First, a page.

Some days I remember my last relationship like all I have left from it isn’t one Polaroid picture and PTSD that makes my days turn to weeks. I hate the word trigger. I hate the word trigger, it’s a trigger in itself. My abuser and I. Honey and vinegar. How I learned to wash my clothes on specific days at a specific time and hang my memories clothespin by clothespin on the line in the backyard to try to dry them out. How I follow a specified schedule so that I don’t end up falling asleep mid panic attack nightly because I have to have control over each minute. How I keep every flower petal from every bouquet of flowers any man has bothered to send to me and a lock of my hair in different jars to remember what color my hair was when men seemed kind and I felt soft. Now I buy myself flowers every week and my hair has been pink for five months. I slept for twenty hours straight last week. I keep trying to maintain control. Every coping mechanism stopped working when Spring came.
The thing about trauma is it doesn’t give a fuck about how you plan your days or if you wake up in a pleasant mood. The thing about trauma is, if your mother says the wrong word in a thirty minute span of you getting out of bed, you will go back to that bed and stay there for the rest of the day. Trauma doesn’t give a fuck about how soft your lover speaks, how consciously your lover touches you, how thought out you are, or how much you have to do today. Trauma is that Polaroid picture, but every time I take a photo of myself this is all that comes out. Trauma is the fear that I can’t get past this. Trauma is the night terror I can’t wake up from.
Saturday night I had a panic attack, drunk at three a.m., because my partner lovingly kissed my neck in the place my brain said was wrong in that moment and I was reminded of how easily someone that claims to love you can take your clothes off and your pride away in seconds. How they can take your confidence away in restaurant bathrooms and their parents backyard. How they can take your pale white skin and turn it fifty different shades in three different cities during three different summers, consistently. How they can almost take your life away on your living room floor. The response is now my body against a wall, sheets as my shield and my inability to breathe or speak for a seven minute span. Panic attacks too late in the game that leave week long hangovers of the evening that encapsulated a feeling that I never have and never will feel again.
Gut feelings. A responsible girl. I thought I saw my mom for the last time. Man swings metal at girl’s head. Man hits home run straight to a jail cell. Girl bleeds out on the carpet of the apartment they lived in. Girl never sees man again except on rustic roads in passing. Exhale.
How do you speak about trauma? I feel guilty for writing about it and you want me to speak on it? Fuck, I feel guilty for feeling it. A paper weight for my transgressions and the audience makes up the printer. I hate being called a survivor and I hate being called victim, both feel weak, and on most days I still feel victim. I hate how dirty this makes me feel, it makes it sound like I deserve a medal for trying not to die. I still disregard the trauma of others because I am yet to fully understand my own. I feel too honest too often and that all I write about is this thing, but we write what we know, right? Three years of knowing.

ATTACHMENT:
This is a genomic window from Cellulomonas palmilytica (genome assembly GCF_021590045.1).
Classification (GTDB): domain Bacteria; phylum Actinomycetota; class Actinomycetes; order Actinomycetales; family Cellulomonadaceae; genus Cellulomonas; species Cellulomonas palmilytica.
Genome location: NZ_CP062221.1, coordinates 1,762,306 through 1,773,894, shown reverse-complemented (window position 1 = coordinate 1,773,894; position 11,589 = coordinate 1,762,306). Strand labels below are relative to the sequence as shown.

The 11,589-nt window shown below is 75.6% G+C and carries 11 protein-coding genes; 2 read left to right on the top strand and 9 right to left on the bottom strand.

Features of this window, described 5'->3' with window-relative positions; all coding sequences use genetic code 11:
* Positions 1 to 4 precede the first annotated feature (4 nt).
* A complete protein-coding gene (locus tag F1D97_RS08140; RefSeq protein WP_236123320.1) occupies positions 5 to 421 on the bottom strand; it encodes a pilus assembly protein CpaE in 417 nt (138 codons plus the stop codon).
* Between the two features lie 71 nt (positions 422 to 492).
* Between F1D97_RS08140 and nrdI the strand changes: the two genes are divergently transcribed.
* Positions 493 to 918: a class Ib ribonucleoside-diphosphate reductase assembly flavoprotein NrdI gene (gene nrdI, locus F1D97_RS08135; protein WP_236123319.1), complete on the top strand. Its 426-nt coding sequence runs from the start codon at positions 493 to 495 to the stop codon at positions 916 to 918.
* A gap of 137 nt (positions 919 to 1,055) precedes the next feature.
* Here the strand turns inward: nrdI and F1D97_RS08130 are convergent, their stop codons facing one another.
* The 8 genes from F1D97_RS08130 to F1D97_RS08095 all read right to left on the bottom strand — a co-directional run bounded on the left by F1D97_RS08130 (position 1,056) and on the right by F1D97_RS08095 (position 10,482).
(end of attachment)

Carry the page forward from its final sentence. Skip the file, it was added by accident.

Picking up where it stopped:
I read The Color Purple five times in one month and manifested his destiny in my palms. A lineage of women who have been abused. The first to be removed from those who couldn’t do anything. The first to send their abuser to a jail cell, make them a felon, but try to empathize and not have the energy for court and let them off with a couple of Alcoholics Anonymous and Domestic Abuse classes.
Empathy is a mistake and it’s all my mother ever taught me. It’s been seven months. It’s been seven months of me once removed and five months of me with the softest lover in existence by my side. I still cry every day. I still cry every day. I still cry everyday. It’s been seven months and it’s still easy for him to find me.
The people who want to call me their friend are abuse apologists and these same people wanna call themselves a feminist as if my experiences are invalid and as if their mothers never held them while their fathers were out drinking and some of them never came home. These people let the word feminist roll off of their tongue, yet they have rape accusations against them, accusations of abuse, accusations of assault, accusations of being an impossible person. Some of these people want to call themselves a feminist and look a feminist in the eye and tell her they like her dress, tell her they’re “sorry” they keep talking about how dirty they feel for being an accused rapist and how they are thankful she believes their side of their abuse story. They wanna call themselves a feminist and have a rapist and a top tier abuser living in their apartment for free, my rapist and abuser, and invite me over for their benefit without giving me the most important doubt. Place my physicality and sanity in harm’s way and show me that if you are an abuse apologist, the accusations against you are more than likely fact. Call yourself a feminist one more time as you call your ex girlfriend a crazy bitch in the same sentence. Tell a rape joke. Insult me a little more, as if you allowing my abuser into your home isn’t insult enough. Fuck your feminism.
I say nothing. I plan ahead. I am too kind. My mother only taught me empathy. I try to be soft, but I’m beginning to harden under all of this pressure. Until they do right by me, everything they even think about will crumble.
Grace Farmer is currently a student at the University of Arkansas-Fort Smith working on a Bachelor’s degree in Studio Art and Creative Writing. She has previously been published in her schools literary journal, Applause.